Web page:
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Call of Duty: Warzone skill-based matchmaking, explained

Warzone players off to shoot someone.
(Image credit: Activision)

Call of Duty: Warzone has a complicated relationship with skill-based matchmaking (SBMM). With every year of CoD, many argue it isn't competitive and shouldn’t be structured to be. Others urge Activision's studios to add features to encourage competitive play, like dedicated ranked modes. Right now, Warzone falls somewhere between casual and competitive. You won’t find any official rank on your profile in Warzone, but that doesn't necessarily mean it won't try to matchmake you with similarly skilled players.

The system is a bit confusing and doesn't conform to how most modern games handle skill levels. It's also opaque: Activision hasn't come out and explained exactly how Call of Duty's SBMM works, and says that Warzone doesn't have it. We're not so sure about that. Here's what’s up with Warzone SBMM in 2021.

Does Call of Duty: Warzone have SBMM?

Signs point to yes, despite what Activision has said publicly. Call of Duty's many developers usually don't like to disclose any details about skill-based matchmaking. In a rare move, Infinity Ward told CharlieIntel that Warzone has no SBMM because of the high player count.

That’s still the official word, but there is good evidence that Warzone does indeed match players based on skill. Or, at least, it tries to. Warzone YouTuber JackFrags recently released a deep dive into the game's seemingly light SBMM standards.

JackFrags pulled the data from 105 solo battle royale matches and found some consistency between the average skill of his lobbies. Since this video is fairly new, it's a good up-to-date representation of the average matchmaking experience. Paired with similar results from an examination done by YouTuber TheXclusive Ace around the game's launch, we have a pretty clear picture.

How exactly does Warzone SBMM work?

As far as we can tell, kill/death ratio is king. Warzone has no visible ranking system like CS:GO or Rainbow Six Siege, so the game's matchmaking appears to hinge around a player's current average K/D. This is also the way that unofficial stat-tracking services like SBMM Warzone assign their custom lobby rankings—Bronze through Diamond for low-to-high average K/Ds. 

As JackFrags points out in his video, it's impossible to know for sure exactly how strict Warzone's SBMM is. He makes an educated guess that Warzone prioritizes skill first before considering ping and time waited. From the evidence available, it's fair to say that your chances of finding unevenly skilled lobbies is greatly affected by the number of people playing in your region. If there are fewer people online, the game gets less picky about skill levels and mainly focuses on building a full match of 150 at a low ping.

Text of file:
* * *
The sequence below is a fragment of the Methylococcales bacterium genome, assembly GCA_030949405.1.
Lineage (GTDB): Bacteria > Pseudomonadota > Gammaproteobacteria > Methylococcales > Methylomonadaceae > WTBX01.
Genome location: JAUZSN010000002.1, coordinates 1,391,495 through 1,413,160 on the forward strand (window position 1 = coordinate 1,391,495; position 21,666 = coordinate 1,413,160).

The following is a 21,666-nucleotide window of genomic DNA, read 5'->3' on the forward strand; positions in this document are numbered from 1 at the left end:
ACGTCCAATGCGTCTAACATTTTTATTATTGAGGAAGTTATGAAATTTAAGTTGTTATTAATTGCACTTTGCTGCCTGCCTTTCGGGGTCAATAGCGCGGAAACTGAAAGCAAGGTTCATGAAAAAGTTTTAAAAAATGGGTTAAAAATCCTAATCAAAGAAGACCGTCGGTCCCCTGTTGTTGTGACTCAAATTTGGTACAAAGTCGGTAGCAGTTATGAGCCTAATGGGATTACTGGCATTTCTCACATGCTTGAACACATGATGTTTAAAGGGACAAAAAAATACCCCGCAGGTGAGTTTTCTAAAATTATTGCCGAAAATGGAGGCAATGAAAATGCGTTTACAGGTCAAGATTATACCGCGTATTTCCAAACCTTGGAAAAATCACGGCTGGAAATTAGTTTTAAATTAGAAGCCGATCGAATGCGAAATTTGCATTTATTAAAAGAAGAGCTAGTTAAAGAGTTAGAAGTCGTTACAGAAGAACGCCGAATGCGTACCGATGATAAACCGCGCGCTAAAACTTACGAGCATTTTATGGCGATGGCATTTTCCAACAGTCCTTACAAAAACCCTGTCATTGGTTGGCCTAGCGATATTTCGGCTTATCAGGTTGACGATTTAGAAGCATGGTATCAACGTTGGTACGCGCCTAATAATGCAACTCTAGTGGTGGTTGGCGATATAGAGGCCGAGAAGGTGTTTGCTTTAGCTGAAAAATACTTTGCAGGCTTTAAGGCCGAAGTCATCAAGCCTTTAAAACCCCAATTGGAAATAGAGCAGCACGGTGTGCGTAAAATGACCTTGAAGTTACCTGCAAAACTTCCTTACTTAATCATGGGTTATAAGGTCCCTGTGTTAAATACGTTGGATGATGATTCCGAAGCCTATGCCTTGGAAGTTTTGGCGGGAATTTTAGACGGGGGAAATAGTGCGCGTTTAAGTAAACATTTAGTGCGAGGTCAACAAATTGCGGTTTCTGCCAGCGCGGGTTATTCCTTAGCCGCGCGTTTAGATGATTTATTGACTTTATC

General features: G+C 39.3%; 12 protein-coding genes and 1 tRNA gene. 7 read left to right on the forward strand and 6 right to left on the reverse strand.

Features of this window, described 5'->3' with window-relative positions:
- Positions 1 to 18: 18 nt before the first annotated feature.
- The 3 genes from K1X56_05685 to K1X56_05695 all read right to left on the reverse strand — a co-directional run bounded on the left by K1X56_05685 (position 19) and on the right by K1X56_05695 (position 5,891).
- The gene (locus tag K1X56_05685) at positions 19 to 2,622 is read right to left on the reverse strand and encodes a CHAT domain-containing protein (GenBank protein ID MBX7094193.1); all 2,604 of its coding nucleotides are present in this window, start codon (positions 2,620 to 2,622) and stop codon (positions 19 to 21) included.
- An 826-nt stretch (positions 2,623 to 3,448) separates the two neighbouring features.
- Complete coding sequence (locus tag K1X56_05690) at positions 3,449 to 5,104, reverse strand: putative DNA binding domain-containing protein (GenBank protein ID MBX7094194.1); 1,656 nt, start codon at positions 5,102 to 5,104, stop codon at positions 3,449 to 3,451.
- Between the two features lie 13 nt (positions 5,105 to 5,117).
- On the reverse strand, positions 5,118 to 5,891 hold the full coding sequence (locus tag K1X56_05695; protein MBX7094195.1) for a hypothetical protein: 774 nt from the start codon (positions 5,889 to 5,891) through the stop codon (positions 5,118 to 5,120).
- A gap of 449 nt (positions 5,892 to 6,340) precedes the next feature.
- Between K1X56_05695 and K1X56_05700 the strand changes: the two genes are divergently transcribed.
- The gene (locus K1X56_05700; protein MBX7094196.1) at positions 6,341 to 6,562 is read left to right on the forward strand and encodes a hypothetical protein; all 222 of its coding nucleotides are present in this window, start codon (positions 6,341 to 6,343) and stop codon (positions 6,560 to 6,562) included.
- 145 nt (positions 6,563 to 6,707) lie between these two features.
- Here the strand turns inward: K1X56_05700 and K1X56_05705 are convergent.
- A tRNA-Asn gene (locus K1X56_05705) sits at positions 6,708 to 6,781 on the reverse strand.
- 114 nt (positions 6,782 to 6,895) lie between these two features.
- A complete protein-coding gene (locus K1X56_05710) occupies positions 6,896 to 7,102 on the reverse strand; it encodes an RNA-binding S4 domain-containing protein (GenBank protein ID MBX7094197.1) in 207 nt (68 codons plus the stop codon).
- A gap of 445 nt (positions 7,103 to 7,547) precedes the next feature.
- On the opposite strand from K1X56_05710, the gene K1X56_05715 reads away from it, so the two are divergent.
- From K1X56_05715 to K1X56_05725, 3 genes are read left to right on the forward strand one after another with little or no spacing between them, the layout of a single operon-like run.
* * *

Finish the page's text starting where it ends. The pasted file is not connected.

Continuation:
This makes sense when you consider Warzone’s incredibly short wait times. It's no small task to gather 150 people together for a single match. Even a game as popular as Warzone probably can't afford to accurately matchmake players and keep queue times short. It's not uncommon in Rainbow Six Siege to wait 3-5 minutes for a ranked match of 10 players. No matter what time I'm playing Warzone here in California, I never have to wait more than 90 seconds.

That seems to be the tradeoff that Activision is comfortable making with Warzone, though a growing number of players say they want an official ranked mode that takes skill-based matchmaking more seriously.

How does it compare to Cold War and Modern Warfare?

Again, we can’t know for sure, but Warzone appears to follow the same philosophy as other Call of Duty games. As you can read about here, examining Cold War’s matchmaking results in similar findings. Kill/death ratio is the main stat that the game cares about when looking for similar players, but it's willing to compromise to speed up the process or favor a low ping. The same goes for Modern Warfare 2019, which may explain why Warzone also follows the same formula. After all, Warzone began as a side mode to Modern Warfare.

Stat trackers can be a valuable tool, just don't obsess

If you'd like to see the machinations of Warzone's SBMM for yourself, there are some useful stat-tracking tools that plug right into the game's API. The most popular in-game tools are Warzone Companion and Warzone Tracker, both of which can be installed easily through Overwolf (a handy all-in-one app for other game trackers). You can also use the SBMMWarzone website to see past records of your matches and their aggregate skill level as defined by the site.

Just don't obsess over skill levels too much. Having that much data at your fingertips can be a thrill, but seeing enemies with high K/Ds can psych you out and negatively affect your performance before the game even starts. I went through the same thing with Siege's tracker tool and I eventually uninstalled it. That said, live stat tracking can be a crucial tool to identify cheaters in your lobby. If the top squad has somebody with an impossibly huge 12 K/D, you probably have a cheater on your hands.

Morgan is an FPS specialist who spends way too much time trying to get his friends into Rainbow Six Siege. He also loves weird stealth games, immersive sims, and having new memes explained to him by his partner.